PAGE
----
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Video transcript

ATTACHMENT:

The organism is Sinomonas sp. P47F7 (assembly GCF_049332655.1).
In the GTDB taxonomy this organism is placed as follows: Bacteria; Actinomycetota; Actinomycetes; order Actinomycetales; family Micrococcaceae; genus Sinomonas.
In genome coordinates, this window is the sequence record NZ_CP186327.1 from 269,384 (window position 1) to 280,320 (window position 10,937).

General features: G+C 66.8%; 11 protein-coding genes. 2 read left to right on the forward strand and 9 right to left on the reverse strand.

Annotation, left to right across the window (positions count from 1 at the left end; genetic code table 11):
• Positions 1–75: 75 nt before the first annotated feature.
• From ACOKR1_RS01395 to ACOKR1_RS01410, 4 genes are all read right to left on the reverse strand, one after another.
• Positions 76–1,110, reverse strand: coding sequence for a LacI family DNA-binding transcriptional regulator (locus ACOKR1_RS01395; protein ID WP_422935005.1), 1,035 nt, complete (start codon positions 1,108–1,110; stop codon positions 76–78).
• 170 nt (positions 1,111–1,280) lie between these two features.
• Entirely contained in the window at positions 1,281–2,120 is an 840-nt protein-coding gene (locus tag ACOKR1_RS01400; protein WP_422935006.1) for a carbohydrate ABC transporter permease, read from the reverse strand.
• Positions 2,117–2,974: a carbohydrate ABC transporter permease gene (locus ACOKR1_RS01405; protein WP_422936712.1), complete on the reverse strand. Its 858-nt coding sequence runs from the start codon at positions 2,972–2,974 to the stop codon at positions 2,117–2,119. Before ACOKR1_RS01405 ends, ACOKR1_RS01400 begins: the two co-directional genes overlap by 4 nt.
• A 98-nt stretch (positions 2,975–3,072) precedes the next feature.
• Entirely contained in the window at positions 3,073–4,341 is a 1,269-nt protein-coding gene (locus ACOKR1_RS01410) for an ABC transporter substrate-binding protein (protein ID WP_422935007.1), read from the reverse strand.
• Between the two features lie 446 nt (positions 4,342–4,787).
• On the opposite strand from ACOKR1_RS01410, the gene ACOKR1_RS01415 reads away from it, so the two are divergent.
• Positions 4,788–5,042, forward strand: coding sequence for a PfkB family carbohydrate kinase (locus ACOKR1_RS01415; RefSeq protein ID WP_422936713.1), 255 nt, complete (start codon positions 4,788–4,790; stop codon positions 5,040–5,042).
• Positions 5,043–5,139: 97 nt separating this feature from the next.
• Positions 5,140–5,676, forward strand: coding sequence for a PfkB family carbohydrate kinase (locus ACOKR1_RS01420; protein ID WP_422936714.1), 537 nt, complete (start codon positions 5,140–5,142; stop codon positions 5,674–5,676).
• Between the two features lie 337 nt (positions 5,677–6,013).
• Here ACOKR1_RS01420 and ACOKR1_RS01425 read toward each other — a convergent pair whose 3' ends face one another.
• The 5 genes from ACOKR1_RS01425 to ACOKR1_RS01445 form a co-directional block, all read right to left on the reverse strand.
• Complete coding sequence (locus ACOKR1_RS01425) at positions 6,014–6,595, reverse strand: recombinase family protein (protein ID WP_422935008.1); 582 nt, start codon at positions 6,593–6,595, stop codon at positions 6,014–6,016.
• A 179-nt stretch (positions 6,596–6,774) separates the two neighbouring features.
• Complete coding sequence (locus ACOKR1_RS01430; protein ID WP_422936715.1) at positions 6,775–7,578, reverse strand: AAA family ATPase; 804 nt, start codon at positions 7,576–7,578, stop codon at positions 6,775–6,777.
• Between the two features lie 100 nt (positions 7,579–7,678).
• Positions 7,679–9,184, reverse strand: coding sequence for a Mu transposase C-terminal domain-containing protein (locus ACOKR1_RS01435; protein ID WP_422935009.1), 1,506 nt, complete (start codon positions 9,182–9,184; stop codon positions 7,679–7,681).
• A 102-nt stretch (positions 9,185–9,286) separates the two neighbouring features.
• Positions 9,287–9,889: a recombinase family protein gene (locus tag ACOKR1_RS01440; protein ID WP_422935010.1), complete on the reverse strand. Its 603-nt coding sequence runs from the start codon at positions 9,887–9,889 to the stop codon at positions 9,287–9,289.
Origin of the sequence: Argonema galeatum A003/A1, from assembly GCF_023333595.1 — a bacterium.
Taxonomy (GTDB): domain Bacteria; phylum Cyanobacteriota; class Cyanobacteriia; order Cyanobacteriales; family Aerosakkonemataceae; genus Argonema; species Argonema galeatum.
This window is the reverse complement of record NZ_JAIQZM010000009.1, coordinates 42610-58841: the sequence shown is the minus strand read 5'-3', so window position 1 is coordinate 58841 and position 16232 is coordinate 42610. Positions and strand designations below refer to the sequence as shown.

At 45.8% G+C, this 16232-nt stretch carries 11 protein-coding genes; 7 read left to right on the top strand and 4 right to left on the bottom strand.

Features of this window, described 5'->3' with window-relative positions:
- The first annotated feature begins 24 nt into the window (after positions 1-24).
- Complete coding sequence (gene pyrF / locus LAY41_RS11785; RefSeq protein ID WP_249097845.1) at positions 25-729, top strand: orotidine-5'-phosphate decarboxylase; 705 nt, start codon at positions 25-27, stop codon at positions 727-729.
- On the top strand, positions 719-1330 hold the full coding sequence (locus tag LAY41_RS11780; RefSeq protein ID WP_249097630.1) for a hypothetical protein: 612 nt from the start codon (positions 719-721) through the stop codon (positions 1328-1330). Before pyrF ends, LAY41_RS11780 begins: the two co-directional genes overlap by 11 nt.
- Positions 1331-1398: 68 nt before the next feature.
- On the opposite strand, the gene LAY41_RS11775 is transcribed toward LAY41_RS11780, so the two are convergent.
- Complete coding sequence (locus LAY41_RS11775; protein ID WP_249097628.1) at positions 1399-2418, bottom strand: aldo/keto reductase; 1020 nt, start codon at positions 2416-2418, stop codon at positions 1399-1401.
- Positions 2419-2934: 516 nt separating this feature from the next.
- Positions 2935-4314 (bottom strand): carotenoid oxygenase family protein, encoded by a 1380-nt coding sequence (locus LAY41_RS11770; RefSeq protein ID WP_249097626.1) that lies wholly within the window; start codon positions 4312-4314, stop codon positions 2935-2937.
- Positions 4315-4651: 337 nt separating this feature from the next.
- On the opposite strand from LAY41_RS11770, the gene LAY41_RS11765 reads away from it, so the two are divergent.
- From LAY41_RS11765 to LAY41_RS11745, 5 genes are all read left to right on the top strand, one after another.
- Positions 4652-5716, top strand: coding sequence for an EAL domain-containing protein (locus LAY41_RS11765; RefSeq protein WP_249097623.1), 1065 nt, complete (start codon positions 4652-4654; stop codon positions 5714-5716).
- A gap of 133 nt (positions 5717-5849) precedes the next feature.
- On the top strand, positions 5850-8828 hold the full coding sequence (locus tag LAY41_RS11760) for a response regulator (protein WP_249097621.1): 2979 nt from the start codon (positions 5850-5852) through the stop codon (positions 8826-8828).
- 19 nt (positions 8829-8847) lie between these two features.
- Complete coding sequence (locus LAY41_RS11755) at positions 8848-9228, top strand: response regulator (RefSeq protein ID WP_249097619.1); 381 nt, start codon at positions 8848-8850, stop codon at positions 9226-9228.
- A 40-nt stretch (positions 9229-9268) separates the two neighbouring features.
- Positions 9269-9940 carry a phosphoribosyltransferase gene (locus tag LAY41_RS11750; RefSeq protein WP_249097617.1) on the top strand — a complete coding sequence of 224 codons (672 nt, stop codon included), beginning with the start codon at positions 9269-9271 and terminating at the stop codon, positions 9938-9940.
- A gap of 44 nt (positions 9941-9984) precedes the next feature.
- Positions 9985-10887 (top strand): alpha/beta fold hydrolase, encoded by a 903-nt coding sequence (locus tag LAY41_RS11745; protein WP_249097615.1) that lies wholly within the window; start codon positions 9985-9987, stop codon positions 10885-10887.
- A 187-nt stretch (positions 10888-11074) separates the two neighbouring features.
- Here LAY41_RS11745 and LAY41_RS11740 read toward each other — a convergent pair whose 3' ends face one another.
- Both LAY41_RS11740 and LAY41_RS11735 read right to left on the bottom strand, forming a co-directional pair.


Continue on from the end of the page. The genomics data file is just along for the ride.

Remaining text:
I think to us in the early 21st century this painting looks like quaint old Paris it does we see a horse and carriage we see a woman wearing a long Victorian dress with a bow on the back and a pretty hat strolling with her two children it really does look like a very quaint scene but to Renoir and to the people depicted on this Boulevard this would have been incredibly modern this was a brand new Boulevard the rebuilt Paris this was a new world this was as modern and as contemporary as you could get in the 1870s and it's modern not only in terms of what it's depicting but it's modern in terms of how its depicted this painting was made only one year after the first impressionist exhibition that term Impressionism had just been coined the idea of representing the city in a series of fleeting brushstrokes that seemed to catch the moment was a radically new idea and then why was one of a group of artists who were doing this who became known as the Impressionists who had as he said their first exhibition the year before so we might think about Monet or Camille Pissarro and des got all of them painting different aspects of this new sense of modern life in Paris Paris was at this moment being rebuilt from an old city with narrow winding streets to a city of wide boulevards flooded with light a planned city lined with shops and cafes and trees the city of Paris that we know and love today it was to be the new Imperial City under Napoleon the third and it wasn't just the architecture or the city planning that was being rebuilt in a sense French culture was being rebuilt it was just five years earlier the friends had been humiliated in their defeat against the Germans in the franco-prussian war and here we have a rebirth of a kind of modern optimism but none of that politics is apparent Fran was interested in giving us a cross-section of what we might see if we walked outside onto the boulevards in Paris so on the Left we have a figure sitting alone on a bench reading a newspaper just to the right we have two men who are talking who rather well-dressed may be business men then just to the right of that that small family led by a mother and then some figures in a carriage coming our way the city was a place to view and one could be a kind of dispassionate onlooker a flat nor you said before that the form of the painting was also radically modern and I think that's also hard for us to understand because sauce it looks quite normal and we love impressionist paintings like this but the sketchiness that we see here is radical Renoir has reduced these trees to big broad brushstrokes some areas that sweep across and also little dabs of paint and he's not rendering the type of tree that's represented here we might guess that it might be a London plane tree perhaps but we don't know precisely what it is this is not about conveying the specifics of any individual form of representing the momentary and that notion of the momentary of the fragmentary is such a modern and urban idea it's really perfect for the scene well in representing the fleeting but also representing an optical experience what does this look like to my eye at this moment not what I know about a tree but how I actually perceive and experience that tree with the light coming through it on a bright summer day and he's remarkably successful in doing this look at the carriage for instance with the white horse and the driver and then the couple of the back it's only the barest notations and yet it feels as if that horse is moving forward towards us and we can almost hear it so if false so this becomes an environment that is filled with live motion and filled with sound we talked about this painting as being this remarkably new and modern image in both its form and its content but in some way is Renoir is also stepping back just a little bit he's giving us some clues about a recession into space we have a diagonal line that appears to recede into the background much like a traditional orthogonal going from the bottom right and moving back up toward the left and especially at the top of the apartment houses and the top of the trees exactly but we fail to really calculate a measurable distance into space and that was something that was required of paintings in the 19th century and he's also not quite dissolving the form of the human body as much as for example Monet is from exactly this time like the Boulevard de keppo scene for example the figures are really reduced to the short few strokes of heat and you can't see fashion you can't see gesture very characteristic of Renoir is this interest in human beings and their social lives we're still getting a sense of family groups of people talking to one another of sociability this was a city inhabited and Renoir has created that social dynamic that populated this new urban experience right but where other artists are interested in depicting the sense of alienation or aloneness of that experience in the city that was really different from the small communities that had made up Paris before that Renoir is showing us a small optimistic side of modern life you